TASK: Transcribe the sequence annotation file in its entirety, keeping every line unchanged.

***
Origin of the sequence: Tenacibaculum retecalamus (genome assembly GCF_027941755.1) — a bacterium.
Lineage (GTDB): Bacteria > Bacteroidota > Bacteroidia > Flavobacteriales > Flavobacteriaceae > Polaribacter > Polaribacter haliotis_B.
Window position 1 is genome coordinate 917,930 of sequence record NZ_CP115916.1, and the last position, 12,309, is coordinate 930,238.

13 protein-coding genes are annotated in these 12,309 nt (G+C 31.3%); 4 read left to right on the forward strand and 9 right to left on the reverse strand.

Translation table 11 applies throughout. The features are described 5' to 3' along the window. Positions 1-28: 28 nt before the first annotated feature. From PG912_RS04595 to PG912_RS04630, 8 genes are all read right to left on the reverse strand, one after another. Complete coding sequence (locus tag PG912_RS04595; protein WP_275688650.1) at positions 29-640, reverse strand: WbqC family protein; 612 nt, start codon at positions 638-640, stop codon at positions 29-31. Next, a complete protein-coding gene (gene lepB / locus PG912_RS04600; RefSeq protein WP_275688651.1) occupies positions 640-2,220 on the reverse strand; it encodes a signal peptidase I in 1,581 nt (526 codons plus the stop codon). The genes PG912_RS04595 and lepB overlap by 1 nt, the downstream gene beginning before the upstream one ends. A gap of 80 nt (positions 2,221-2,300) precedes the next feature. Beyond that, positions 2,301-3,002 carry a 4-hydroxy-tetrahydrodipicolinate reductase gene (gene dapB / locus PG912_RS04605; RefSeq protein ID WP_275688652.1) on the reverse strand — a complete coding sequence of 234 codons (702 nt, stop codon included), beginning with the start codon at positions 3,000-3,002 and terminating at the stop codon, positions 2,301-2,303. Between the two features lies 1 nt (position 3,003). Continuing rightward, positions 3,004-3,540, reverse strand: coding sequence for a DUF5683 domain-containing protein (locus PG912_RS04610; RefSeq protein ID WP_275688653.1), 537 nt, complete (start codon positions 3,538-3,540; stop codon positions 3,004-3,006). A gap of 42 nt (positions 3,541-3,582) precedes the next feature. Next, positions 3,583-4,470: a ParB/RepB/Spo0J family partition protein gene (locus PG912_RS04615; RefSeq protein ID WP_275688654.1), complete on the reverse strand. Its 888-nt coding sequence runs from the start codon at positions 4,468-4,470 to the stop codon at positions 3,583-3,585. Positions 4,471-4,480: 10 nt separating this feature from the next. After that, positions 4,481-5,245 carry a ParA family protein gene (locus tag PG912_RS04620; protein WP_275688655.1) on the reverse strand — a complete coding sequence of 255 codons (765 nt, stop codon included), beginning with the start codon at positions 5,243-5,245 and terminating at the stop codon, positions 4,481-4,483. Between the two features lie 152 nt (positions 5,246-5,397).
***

Origin of the sequence: Tenacibaculum retecalamus (genome assembly GCF_027941755.1) — a bacterium.
Lineage (GTDB): Bacteria > Bacteroidota > Bacteroidia > Flavobacteriales > Flavobacteriaceae > Polaribacter > Polaribacter haliotis_B.
Window position 1 is genome coordinate 917,930 of sequence record NZ_CP115916.1, and the last position, 12,309, is coordinate 930,238.

13 protein-coding genes are annotated in these 12,309 nt (G+C 31.3%); 4 read left to right on the forward strand and 9 right to left on the reverse strand.

Translation table 11 applies throughout. The features are described 5' to 3' along the window. Positions 1-28: 28 nt before the first annotated feature. From PG912_RS04595 to PG912_RS04630, 8 genes are all read right to left on the reverse strand, one after another. Complete coding sequence (locus tag PG912_RS04595; protein WP_275688650.1) at positions 29-640, reverse strand: WbqC family protein; 612 nt, start codon at positions 638-640, stop codon at positions 29-31. Next, a complete protein-coding gene (gene lepB / locus PG912_RS04600; RefSeq protein WP_275688651.1) occupies positions 640-2,220 on the reverse strand; it encodes a signal peptidase I in 1,581 nt (526 codons plus the stop codon). The genes PG912_RS04595 and lepB overlap by 1 nt, the downstream gene beginning before the upstream one ends. A gap of 80 nt (positions 2,221-2,300) precedes the next feature. Beyond that, positions 2,301-3,002 carry a 4-hydroxy-tetrahydrodipicolinate reductase gene (gene dapB / locus PG912_RS04605; RefSeq protein ID WP_275688652.1) on the reverse strand — a complete coding sequence of 234 codons (702 nt, stop codon included), beginning with the start codon at positions 3,000-3,002 and terminating at the stop codon, positions 2,301-2,303. Between the two features lies 1 nt (position 3,003). Continuing rightward, positions 3,004-3,540, reverse strand: coding sequence for a DUF5683 domain-containing protein (locus PG912_RS04610; RefSeq protein ID WP_275688653.1), 537 nt, complete (start codon positions 3,538-3,540; stop codon positions 3,004-3,006). A gap of 42 nt (positions 3,541-3,582) precedes the next feature. Next, positions 3,583-4,470: a ParB/RepB/Spo0J family partition protein gene (locus PG912_RS04615; RefSeq protein ID WP_275688654.1), complete on the reverse strand. Its 888-nt coding sequence runs from the start codon at positions 4,468-4,470 to the stop codon at positions 3,583-3,585. Positions 4,471-4,480: 10 nt separating this feature from the next. After that, positions 4,481-5,245 carry a ParA family protein gene (locus tag PG912_RS04620; protein WP_275688655.1) on the reverse strand — a complete coding sequence of 255 codons (765 nt, stop codon included), beginning with the start codon at positions 5,243-5,245 and terminating at the stop codon, positions 4,481-4,483. Between the two features lie 152 nt (positions 5,246-5,397).